Polycystic Ovarian Syndrome or PCOS is one the most common hormonal disorder affecting young women of reproductive age. It’s a condition characterized by numerous small cystic growths in the ovaries which prevent ovulation, thereby leading to infertility in females. PCOS usually presents with irregular menstrual cycles, excessive facial hair growth, weight gain, acne, Infertility and Diabetes in more severe cases.
In a normal menstrual cycle, ovulation happens when a mature ovarian follicle ruptures to release an egg, around the 14th day of the menstrual cycle. In case of polycystic ovaries, even though the ovaries contain multiple follicles, they do not produce a mature egg, which is essential for conception to take place. Since women with polycystic ovaries ovulate irregularly or in some cases do not ovulate at all, they are very likely to suffer from Infertility.
While PCOS is globally prevalent, affecting 5-15% of the female population in the world, the rapid incidence of PCOS and Infertility is a rising concern in the UAE. Dr. Pankaj Shrivastav, a leading fertility specialist in the UAE, finds in his practice that many patients who consult him for Infertility treatment present with Polycystic Ovaries. “At our practice in Conceive Hospital, we find 1 out of 4 patients is a PCOS sufferer,” says Dr. Shrivastav.
Dr. Shrivastav, who was greatly concerned by the rising number of PCOS cases in his daily practice, stepped forward to evaluate the levels of PCOS in the “normal” female population of different ethnic backgrounds here in the UAE. In a study conducted by him, 501 women in total from the UAE were sampled from South Asian, Gulf Arab and Caucasian ethnicities. The results were indeed quite alarming. While the Caucasian women had only 10-12 percent, the South Asian and Gulf Arab women indicated a 40 and 35 percent prevalence of PCOS. What is more concerning is that, 96.5 percent of the South Asian women and 80.9 percent of the Gulf Arab women with PCOS were found to have insulin resistance. “These are staggeringly high figures when compared to the prevalence of insulin resistance in PCOS women, as reported in World Literature (50-70%). Growing incidence of PCOS in the region means that more and more couples will have to seek infertility treatment,” he said.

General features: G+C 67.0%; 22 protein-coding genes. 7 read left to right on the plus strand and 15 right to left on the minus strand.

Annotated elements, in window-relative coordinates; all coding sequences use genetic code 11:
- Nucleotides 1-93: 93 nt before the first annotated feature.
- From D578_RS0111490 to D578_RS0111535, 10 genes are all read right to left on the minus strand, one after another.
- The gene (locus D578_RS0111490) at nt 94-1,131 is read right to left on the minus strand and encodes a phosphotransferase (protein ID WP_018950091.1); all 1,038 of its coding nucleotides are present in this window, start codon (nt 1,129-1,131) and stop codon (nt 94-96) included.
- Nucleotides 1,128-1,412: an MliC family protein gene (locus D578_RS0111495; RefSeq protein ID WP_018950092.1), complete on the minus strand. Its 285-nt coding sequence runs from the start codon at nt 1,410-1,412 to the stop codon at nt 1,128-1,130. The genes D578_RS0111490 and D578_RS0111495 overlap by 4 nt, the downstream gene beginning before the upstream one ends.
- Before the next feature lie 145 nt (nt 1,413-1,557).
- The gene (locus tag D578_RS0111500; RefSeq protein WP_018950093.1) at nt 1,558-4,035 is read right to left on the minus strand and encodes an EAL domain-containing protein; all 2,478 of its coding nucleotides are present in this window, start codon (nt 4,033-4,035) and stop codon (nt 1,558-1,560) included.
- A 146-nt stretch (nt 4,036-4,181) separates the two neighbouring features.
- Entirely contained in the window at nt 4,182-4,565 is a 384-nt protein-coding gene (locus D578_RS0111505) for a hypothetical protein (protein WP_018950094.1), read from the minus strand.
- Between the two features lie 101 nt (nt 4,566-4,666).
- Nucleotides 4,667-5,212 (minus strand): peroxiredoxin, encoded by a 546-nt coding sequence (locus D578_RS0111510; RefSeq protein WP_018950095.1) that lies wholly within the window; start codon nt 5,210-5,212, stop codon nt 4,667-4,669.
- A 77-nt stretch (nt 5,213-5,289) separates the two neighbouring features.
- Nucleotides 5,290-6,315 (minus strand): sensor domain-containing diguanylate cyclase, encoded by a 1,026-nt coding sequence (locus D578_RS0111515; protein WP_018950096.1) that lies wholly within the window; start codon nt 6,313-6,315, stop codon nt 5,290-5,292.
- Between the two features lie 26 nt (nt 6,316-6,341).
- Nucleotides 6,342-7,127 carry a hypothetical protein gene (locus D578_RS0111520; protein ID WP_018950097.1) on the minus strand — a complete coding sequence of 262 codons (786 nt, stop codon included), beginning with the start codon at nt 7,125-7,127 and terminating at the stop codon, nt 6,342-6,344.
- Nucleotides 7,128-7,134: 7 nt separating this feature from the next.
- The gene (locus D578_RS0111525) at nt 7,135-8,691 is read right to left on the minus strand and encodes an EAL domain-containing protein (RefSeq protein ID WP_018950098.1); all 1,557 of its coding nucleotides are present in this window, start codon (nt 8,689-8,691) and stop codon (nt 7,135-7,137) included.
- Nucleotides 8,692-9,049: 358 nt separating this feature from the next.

According to Dr. Shrivastav, it’s the bad genes and bad lifestyle that leads to PCOS. “PCOS usually begins with insulin resistance, which is quite often hereditary but can be exacerbated due to an increase in body weight and stress levels. While family history of Diabetes may predispose an Individual to develop insulin resistance, it’s the hectic lifestyles, obesity and unhealthy dietary habits that make things worse,” explains Dr. Shrivastav.
Can PCOS associated Infertility be treated?
Although there is no permanent cure for Insulin resistance or PCOS, the outlook isn’t as bleak for women with PCOS. The disorder can be easily managed by simple lifestyle changes and medical treatment. “Early diagnosis and treatment of the disorder helps preserve a woman’s fertility,” states Dr. Pankaj Shrivastav. “At Conceive, we have a program called ‘Fitness for Fertility’ whereby a fitness trainer and a dietician who work together to boost the fertility of our patients. We are also looking to add a yoga instructor to the team as recent literature suggests that this could have positive effects on both the patients’ fitness as well as their state of mind.”
Since PCOS associated Infertility is basically due to lack of ovulation, establishment of regular menstrual cycles through lifestyle changes and ovulation medications will automatically restore the fertility levels. Achieving and maintaining the ideal Body Mass Index (BMI), in order to rectify the hormonal imbalance is the key factor. With a healthy lifestyle, balanced diet, sufficient exercise and sleep, it is possible to keep weight gain under control and restore the normal menstrual cycles.
If you have question on PCOS or Infertility, Dr. Pankaj Shrivastav is available to answer your question on Dubaimoms.com. To ask a question to Dr. Shrivastav, please click on the link – Ask a Question.